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Kanji: ON and KUN readings

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  • Kanji: ON and KUN readings


    I have a question about kanji, in particular ON and KUN readings. I am well aware that one needs to know both readings for every kanji. What I am wondering is whether it is necessary to know which reading of a kanji is ON, and which is KUN. Can I just learn the readings without bothering to remember which is ON and which is KUN?

    Sorry if it might seem a daft question, but I am only just beginning to learn kanji.

    Thanks a lot.


  • #2
    Re: Kanji: ON and KUN readings

    Interesting question! Remembering which is the "on" and which is the "kun" reading will help in deciding how to read a word because the "on" reading is used primarily when the Kanji is combined with other Kanji and the "kun" reading is used when the Kanji is used on its own.
    I personally don't remember which reading is which, I just remember the different readings according to the context because there is often more than one "on" reading


    • #3
      Re: Kanji: ON and KUN readings

      Yes, you need to know this since it determines which one is used quite often.


      • #4
        Re: Kanji: ON and KUN readings

        Most japanese can't tell you what is the KUN or ON reading for many kanji (believe me, I've asked them numerous times) . They don't seem to separate them that way, they just sort of learn to read them. However, if you're learning kanji I'd suggest separating the ON and KUN readings in your mind. After awhile it becomes rather automatic. The ON readings are generally shorter in length, and 1-2 mora, while KUN readings can also be short in length, they can also be quite long (like "omonpakaru", "natsukashimu", "hoshiimama"). Also some readings can be confusing as for some Kanji they are ON for others they are KUN (like "ma" for example). Also any reading that begins with RA/RU/RO/RE/RI is ON as no native Japanese words begin with "R" (so it's automatically derived from Chinese loan readings, which are the ON readings of course).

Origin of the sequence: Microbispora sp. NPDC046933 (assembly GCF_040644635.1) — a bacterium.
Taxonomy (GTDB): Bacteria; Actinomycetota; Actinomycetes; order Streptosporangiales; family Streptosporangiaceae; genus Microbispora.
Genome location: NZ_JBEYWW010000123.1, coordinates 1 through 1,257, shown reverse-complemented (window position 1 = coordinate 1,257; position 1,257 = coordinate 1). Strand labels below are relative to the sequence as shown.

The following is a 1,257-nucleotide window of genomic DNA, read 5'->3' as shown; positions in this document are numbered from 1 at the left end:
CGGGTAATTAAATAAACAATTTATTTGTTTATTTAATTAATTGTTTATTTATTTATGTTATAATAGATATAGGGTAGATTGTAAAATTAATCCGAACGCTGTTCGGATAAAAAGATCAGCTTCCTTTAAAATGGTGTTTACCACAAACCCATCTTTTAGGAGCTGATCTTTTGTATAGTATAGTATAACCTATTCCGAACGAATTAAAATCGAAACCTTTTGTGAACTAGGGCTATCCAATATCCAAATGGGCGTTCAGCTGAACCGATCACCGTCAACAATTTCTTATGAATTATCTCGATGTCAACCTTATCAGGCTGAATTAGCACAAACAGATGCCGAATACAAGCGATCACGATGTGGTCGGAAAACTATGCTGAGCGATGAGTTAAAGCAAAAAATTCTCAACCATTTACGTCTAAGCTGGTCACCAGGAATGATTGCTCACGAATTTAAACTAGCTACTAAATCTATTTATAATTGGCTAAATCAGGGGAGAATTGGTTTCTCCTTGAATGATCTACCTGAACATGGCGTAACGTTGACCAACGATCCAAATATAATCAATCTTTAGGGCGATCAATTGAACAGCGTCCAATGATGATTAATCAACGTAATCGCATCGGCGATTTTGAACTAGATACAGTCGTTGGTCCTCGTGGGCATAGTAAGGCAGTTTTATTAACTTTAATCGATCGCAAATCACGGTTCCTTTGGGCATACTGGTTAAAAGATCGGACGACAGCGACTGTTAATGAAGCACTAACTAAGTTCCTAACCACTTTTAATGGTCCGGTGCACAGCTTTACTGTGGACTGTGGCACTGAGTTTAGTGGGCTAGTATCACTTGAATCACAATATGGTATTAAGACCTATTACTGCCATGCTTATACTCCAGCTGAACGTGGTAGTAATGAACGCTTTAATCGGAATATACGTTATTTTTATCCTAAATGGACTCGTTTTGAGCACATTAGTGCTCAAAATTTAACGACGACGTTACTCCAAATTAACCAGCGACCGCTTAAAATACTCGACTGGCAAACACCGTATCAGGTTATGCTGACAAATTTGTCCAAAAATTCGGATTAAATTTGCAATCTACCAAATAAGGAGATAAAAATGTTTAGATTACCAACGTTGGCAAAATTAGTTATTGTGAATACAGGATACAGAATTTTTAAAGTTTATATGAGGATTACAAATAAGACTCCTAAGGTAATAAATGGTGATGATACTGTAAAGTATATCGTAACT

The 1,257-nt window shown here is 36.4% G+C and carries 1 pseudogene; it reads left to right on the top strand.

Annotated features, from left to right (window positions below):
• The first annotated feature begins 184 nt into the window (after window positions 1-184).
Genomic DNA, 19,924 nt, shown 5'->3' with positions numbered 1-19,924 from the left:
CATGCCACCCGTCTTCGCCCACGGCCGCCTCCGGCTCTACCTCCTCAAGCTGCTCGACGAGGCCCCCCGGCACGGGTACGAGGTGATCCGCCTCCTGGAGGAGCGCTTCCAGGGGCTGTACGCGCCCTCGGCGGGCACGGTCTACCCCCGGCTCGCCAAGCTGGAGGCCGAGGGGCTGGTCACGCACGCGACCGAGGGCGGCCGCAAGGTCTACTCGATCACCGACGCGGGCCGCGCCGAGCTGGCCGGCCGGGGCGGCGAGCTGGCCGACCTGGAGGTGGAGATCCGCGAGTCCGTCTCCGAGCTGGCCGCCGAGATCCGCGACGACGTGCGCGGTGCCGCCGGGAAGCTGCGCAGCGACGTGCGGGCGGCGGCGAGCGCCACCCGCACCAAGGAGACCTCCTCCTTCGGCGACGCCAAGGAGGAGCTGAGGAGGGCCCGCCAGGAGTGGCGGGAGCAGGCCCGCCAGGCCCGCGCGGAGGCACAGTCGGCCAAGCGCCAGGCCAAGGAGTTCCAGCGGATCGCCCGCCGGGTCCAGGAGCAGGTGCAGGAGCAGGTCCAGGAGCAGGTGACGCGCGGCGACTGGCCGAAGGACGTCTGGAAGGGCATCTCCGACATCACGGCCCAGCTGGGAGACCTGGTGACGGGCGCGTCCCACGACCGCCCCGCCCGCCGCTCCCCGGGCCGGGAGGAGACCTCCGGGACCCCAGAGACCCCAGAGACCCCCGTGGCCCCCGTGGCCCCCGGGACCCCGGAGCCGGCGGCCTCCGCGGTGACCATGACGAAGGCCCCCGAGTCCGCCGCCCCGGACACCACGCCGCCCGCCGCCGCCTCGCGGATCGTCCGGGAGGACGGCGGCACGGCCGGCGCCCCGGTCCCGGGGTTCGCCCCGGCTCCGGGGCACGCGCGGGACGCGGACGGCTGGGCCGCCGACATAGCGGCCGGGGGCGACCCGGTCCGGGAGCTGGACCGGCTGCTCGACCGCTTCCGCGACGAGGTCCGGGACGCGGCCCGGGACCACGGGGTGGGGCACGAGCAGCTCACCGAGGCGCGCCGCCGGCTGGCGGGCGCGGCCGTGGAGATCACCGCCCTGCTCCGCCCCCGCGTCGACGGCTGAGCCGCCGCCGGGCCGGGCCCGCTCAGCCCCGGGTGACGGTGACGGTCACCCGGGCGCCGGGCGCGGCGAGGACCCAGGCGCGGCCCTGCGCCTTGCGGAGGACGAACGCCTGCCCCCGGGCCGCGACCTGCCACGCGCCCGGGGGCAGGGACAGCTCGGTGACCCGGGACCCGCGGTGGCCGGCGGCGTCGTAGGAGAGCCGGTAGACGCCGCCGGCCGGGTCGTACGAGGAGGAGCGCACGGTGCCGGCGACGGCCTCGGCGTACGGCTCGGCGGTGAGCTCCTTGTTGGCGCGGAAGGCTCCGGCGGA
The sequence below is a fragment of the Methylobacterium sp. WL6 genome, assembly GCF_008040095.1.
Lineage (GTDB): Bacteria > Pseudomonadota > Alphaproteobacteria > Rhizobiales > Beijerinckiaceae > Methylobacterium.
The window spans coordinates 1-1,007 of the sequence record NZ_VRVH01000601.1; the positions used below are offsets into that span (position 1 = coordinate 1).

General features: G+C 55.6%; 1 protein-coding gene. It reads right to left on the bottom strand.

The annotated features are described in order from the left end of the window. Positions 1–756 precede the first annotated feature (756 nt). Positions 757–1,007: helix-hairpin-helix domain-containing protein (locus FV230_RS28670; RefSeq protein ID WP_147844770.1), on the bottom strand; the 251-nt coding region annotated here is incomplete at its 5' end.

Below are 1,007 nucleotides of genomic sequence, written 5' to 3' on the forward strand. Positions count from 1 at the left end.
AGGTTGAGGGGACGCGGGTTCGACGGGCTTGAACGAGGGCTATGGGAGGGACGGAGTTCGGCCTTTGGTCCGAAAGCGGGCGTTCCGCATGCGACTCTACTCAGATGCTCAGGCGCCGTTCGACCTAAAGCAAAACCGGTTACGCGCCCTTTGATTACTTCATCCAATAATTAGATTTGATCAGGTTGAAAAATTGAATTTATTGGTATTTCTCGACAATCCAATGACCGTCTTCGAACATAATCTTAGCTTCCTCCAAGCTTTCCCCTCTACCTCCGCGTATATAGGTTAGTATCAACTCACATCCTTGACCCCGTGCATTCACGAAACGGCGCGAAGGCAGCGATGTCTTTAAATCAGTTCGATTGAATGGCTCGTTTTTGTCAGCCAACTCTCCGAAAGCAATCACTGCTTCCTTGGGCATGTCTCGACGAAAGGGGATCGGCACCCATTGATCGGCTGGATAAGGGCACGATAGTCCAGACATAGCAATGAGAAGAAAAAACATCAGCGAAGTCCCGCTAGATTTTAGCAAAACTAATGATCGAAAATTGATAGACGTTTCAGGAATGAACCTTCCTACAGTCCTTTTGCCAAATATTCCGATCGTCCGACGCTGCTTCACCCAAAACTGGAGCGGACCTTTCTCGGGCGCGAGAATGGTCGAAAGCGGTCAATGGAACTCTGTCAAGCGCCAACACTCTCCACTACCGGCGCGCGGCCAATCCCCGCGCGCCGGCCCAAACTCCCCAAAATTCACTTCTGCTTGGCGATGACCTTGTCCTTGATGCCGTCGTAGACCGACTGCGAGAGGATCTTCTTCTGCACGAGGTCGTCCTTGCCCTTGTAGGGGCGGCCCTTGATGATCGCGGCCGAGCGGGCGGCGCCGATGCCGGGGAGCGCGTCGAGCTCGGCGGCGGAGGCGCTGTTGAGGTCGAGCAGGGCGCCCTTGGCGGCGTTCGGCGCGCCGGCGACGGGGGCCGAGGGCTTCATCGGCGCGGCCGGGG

KUN yomi do combine as well. Not quite as often as ON readings do, but quite a lot in their own right. However the "Rendaku" process applies, which is a voicing rule. For example, combine the KUN yomi of the Kanji "ao" ('blue') and "sora"('sky'), and you get "aozora" (the s>z voicing is due to Rendaku).

        There are also hybrid "on-kun" reading compound formations, such as "maiasa" (MAI is ON, ASA is KUN), which means "every morning". Though these aren't terribly common.

        Anyway, keep at the study. Kanji is very fascinating and you can study them a lifetime and learn something new every day. :-)


        • #5
          Re: Kanji: ON and KUN readings

          I am only an idiot, but I find it strange that foreigners learning Japanese and kanji focus on such things as "kun" and "on" readings. When you were a child learning English or your native language, did you think to yourself "this word has a Latin origin" or "this word is derived from Ancient Greek" or "this looks like an Old French root". You don't learn languages in this artificial. categorical way. For sure it is interesting to think about what Japanese words came from China, and which developed independently in Japan. It would definitely give you an advantage if you later want to study Chinese. But if your main motive is to learn Japanese, it only complicates things enormously to take this approach.